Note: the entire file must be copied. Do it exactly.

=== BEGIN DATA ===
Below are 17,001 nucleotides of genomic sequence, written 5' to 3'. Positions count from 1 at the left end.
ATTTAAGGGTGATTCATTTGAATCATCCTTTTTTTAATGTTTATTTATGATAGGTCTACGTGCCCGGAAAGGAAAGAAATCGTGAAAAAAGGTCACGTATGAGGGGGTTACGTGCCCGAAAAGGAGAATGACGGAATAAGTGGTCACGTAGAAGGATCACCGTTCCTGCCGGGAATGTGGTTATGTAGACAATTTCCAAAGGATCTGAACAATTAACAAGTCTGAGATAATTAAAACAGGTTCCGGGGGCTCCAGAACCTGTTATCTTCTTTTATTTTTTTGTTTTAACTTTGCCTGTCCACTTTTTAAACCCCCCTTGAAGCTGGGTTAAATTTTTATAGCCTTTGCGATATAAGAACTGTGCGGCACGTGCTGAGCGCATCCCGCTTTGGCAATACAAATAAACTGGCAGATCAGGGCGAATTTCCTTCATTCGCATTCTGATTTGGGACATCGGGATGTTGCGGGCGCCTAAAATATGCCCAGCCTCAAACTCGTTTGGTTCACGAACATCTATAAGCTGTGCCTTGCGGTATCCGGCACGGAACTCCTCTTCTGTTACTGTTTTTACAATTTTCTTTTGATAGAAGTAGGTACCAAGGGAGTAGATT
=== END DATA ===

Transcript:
Below are 17,001 nucleotides of genomic sequence, written 5' to 3'. Positions count from 1 at the left end.
ATTTAAGGGTGATTCATTTGAATCATCCTTTTTTTAATGTTTATTTATGATAGGTCTACGTGCCCGGAAAGGAAAGAAATCGTGAAAAAAGGTCACGTATGAGGGGGTTACGTGCCCGAAAAGGAGAATGACGGAATAAGTGGTCACGTAGAAGGATCACCGTTCCTGCCGGGAATGTGGTTATGTAGACAATTTCCAAAGGATCTGAACAATTAACAAGTCTGAGATAATTAAAACAGGTTCCGGGGGCTCCAGAACCTGTTATCTTCTTTTATTTTTTTGTTTTAACTTTGCCTGTCCACTTTTTAAACCCCCCTTGAAGCTGGGTTAAATTTTTATAGCCTTTGCGATATAAGAACTGTGCGGCACGTGCTGAGCGCATCCCGCTTTGGCAATACAAATAAACTGGCAGATCAGGGCGAATTTCCTTCATTCGCATTCTGATTTGGGACATCGGGATGTTGCGGGCGCCTAAAATATGCCCAGCCTCAAACTCGTTTGGTTCACGAACATCTATAAGCTGTGCCTTGCGGTATCCGGCACGGAACTCCTCTTCTGTTACTGTTTTTACAATTTTCTTTTGATAGAAGTAGGTACCAAGGGAGTAGATT